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Upgrades to integrate electronic electrocardiograph results within the EPR due to roll out across the Trust

Over the past six months, the Electronic Patient Record (EPR) Optimisation team at University Hospitals of Morecambe Bay (UHMB) have been working on a pilot that delivers electronic versions of electrocardiograph images (ECG’s or Heart Trace Images) and makes them available to view within the EPR.

Luca Pensabene.

Luca Pensabene.

The pilot, which took place in May 2017, looked at  initially upgrading the four existing ECG carts that are currently used within the Royal Lancaster Infirmary’s (RLI) Emergency Department (ED) and an ECG cart that is used within Furness General Hospital ED Department.  In addition to the upgrade the EPR Optimisation team provided technical training to ED staff.

The intention is that this functionality will then be rolled out across the entire Trust  so that all ECG results will be available within the EPR. Due to the success of the pilot the first phase of work will be rolled out over the next few months.

Dougie Butterworth, I3 Project Manager within the EPR Optimisation Team, UHMBT, said: “The transfer process is very simple with the user merely having to click ‘transfer’ after printing the ECG and the result will be sent directly to the result section of the patients EPR.”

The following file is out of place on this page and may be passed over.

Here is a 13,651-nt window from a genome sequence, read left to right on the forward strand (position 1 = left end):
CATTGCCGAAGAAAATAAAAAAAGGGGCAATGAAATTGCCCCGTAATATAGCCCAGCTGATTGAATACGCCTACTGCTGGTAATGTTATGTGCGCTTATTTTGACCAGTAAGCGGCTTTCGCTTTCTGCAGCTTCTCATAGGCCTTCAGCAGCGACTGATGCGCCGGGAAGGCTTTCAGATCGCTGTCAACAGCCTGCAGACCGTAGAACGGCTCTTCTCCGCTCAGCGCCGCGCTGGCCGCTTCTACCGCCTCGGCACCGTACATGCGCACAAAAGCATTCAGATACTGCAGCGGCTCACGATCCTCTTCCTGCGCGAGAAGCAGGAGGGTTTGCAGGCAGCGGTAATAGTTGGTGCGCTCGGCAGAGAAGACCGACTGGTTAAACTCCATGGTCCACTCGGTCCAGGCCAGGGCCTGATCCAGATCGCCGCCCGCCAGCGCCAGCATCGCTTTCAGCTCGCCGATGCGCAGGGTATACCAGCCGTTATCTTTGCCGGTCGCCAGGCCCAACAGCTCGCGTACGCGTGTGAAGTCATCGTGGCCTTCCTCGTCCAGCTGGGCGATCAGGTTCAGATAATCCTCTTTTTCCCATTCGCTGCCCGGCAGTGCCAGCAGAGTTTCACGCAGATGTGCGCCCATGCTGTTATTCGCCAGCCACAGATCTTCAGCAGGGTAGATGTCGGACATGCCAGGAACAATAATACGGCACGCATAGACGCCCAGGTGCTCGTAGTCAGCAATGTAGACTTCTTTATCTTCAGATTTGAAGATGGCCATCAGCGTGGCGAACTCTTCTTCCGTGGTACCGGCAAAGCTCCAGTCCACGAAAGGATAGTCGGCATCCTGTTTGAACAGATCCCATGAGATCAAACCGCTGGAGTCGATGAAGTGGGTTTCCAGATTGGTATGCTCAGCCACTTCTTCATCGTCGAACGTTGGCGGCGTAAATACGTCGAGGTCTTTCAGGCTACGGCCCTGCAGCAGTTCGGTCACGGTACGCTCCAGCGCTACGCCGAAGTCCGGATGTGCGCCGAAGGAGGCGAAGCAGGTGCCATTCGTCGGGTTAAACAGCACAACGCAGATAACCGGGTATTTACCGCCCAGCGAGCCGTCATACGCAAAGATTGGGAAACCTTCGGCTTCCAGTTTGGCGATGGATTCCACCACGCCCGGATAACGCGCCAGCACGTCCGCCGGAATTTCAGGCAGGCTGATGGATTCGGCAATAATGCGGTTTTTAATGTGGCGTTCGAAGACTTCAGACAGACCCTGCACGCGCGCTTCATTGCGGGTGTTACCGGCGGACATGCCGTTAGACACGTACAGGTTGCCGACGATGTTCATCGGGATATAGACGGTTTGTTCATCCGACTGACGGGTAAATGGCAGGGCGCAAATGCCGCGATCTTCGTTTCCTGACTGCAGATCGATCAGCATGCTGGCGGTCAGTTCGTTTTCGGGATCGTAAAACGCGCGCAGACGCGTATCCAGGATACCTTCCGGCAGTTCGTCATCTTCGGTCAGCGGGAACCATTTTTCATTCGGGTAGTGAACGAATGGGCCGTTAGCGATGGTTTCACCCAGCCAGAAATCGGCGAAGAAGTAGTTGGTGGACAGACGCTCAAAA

The pilot also looked at the addition of a barcode scanner attached to the five ECG carts, which will make it easier for ED staff to identify the patient by allowing them to scan the barcode on the patients wristband to help ensure that the correct ECG image is assigned to the correct patient.

Where a barcode is not available, the ED user can key in the patients unique hospital number into the ECG machine which in turn will then pull the correct patient demographics from the EPR.  This will help ensure that the user can positively identify they have the correct patient before performing the ECG.

Melanie Waszkiel, EPR Clinical Lead within the EPR Optimisation Team, UHMBT, said: “A comprehensive electronic patient record (EPR) should include the results from standalone equipment such as ECG’s and by removing the paper ECG output, we are helping to eliminate current inefficiencies by integrating these results into the EPR.”


“This pilot starts to deliver for ED and other clinical users the UHMBT longer term strategy of a more integrated view of clinical results and images in real time.”

Luca Pensabene, Associate Specialist Doctor at RLI ED Department said: “Thank you Melanie and the team for your outstanding job.”

Dr Adrian Brodison, Clinical Lead for Cardiology, UHMBT, said: “The digital storage of ECGs in this Trust has long been awaited and whilst the ECGs done by clinical investigation unit staff have been uploaded to EPR for some time, those done by other staff have not. Unfortunately these ECGs are often the most important to help manage the patient’s condition long term especially when managing heart rhythm abnormalities. The current process contributes too many incidents of delayed or suboptimal patient management.”

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